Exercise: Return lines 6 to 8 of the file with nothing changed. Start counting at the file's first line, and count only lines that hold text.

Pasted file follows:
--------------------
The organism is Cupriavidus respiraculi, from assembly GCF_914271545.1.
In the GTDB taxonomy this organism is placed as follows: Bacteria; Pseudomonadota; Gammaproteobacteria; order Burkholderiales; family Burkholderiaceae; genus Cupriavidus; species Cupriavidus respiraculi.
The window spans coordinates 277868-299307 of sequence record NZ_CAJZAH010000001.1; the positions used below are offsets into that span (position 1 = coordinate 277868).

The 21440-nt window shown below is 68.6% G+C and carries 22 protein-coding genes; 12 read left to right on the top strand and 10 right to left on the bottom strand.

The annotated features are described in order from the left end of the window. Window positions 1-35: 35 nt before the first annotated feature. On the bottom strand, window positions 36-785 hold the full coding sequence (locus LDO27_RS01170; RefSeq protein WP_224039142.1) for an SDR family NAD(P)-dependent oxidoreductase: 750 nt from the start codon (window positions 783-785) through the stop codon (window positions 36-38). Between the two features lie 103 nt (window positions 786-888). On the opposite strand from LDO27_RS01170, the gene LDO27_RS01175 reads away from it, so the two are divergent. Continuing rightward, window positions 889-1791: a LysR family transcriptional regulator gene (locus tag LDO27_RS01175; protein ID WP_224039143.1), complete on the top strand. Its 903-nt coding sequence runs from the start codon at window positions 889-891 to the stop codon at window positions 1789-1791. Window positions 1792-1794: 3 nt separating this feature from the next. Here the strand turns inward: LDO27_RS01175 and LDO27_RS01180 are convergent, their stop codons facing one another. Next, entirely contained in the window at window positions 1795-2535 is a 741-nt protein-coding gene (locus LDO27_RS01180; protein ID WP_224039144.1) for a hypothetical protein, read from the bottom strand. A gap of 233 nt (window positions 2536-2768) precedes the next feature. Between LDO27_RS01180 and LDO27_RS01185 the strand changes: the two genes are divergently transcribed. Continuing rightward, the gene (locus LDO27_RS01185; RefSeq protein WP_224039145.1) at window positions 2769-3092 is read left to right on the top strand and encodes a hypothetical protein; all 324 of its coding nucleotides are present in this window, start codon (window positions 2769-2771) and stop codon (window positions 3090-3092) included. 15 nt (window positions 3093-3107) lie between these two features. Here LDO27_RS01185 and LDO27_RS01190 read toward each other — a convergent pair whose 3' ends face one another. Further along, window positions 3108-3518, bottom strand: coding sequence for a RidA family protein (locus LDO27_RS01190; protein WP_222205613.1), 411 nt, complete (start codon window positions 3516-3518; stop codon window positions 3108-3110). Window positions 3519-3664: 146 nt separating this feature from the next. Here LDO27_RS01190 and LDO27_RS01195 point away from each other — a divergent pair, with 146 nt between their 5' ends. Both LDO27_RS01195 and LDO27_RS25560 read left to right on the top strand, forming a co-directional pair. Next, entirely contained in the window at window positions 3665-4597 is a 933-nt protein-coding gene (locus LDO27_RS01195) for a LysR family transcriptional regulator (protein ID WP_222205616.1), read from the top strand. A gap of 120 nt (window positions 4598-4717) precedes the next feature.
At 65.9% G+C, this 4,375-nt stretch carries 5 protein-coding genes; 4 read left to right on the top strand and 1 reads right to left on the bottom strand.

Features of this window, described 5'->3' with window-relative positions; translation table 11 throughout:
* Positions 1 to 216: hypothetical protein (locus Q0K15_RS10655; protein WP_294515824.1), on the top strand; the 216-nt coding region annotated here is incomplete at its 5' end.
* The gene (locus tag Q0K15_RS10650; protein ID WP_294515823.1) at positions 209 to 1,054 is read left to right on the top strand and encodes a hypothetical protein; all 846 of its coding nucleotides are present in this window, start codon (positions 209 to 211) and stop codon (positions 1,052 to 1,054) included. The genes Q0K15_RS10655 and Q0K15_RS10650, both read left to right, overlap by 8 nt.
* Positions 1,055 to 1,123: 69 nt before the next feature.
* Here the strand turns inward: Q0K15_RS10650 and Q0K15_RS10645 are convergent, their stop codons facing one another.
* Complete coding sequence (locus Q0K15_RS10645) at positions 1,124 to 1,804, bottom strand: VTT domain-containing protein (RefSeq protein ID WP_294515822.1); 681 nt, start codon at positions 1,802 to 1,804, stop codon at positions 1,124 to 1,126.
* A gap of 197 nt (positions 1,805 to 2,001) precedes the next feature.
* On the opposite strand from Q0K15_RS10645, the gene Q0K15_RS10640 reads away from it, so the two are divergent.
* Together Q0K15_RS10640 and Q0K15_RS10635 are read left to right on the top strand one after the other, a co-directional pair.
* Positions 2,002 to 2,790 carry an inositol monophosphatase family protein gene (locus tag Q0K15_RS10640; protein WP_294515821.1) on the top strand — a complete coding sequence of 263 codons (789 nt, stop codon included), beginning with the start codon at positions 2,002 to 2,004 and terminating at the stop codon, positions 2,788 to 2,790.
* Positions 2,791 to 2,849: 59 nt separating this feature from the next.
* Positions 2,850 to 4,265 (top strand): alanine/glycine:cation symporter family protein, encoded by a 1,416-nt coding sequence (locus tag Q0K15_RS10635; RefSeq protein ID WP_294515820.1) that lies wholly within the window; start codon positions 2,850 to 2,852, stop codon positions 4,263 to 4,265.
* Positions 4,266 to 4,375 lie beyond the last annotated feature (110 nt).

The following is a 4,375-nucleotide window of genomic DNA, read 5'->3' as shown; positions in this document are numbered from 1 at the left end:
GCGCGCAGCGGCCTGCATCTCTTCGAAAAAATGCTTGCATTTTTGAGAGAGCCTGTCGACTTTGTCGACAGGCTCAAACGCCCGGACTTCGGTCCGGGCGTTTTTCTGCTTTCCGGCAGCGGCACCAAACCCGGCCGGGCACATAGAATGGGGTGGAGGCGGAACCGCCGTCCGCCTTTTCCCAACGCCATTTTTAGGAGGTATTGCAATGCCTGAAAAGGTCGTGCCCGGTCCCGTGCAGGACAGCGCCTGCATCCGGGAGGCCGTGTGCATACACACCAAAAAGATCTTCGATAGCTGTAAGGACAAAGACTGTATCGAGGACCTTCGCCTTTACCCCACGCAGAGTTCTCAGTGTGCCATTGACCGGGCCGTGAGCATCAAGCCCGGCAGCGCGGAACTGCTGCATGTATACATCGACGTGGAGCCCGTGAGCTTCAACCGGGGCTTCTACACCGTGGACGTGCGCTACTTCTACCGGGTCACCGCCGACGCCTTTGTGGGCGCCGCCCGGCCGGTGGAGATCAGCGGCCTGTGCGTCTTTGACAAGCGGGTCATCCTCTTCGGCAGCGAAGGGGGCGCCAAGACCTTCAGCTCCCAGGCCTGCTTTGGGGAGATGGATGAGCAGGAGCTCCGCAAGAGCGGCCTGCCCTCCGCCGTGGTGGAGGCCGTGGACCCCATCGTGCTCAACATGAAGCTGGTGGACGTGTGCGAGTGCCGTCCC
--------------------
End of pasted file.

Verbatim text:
At 65.9% G+C, this 4,375-nt stretch carries 5 protein-coding genes; 4 read left to right on the top strand and 1 reads right to left on the bottom strand.

Features of this window, described 5'->3' with window-relative positions; translation table 11 throughout:
* Positions 1 to 216: hypothetical protein (locus Q0K15_RS10655; protein WP_294515824.1), on the top strand; the 216-nt coding region annotated here is incomplete at its 5' end.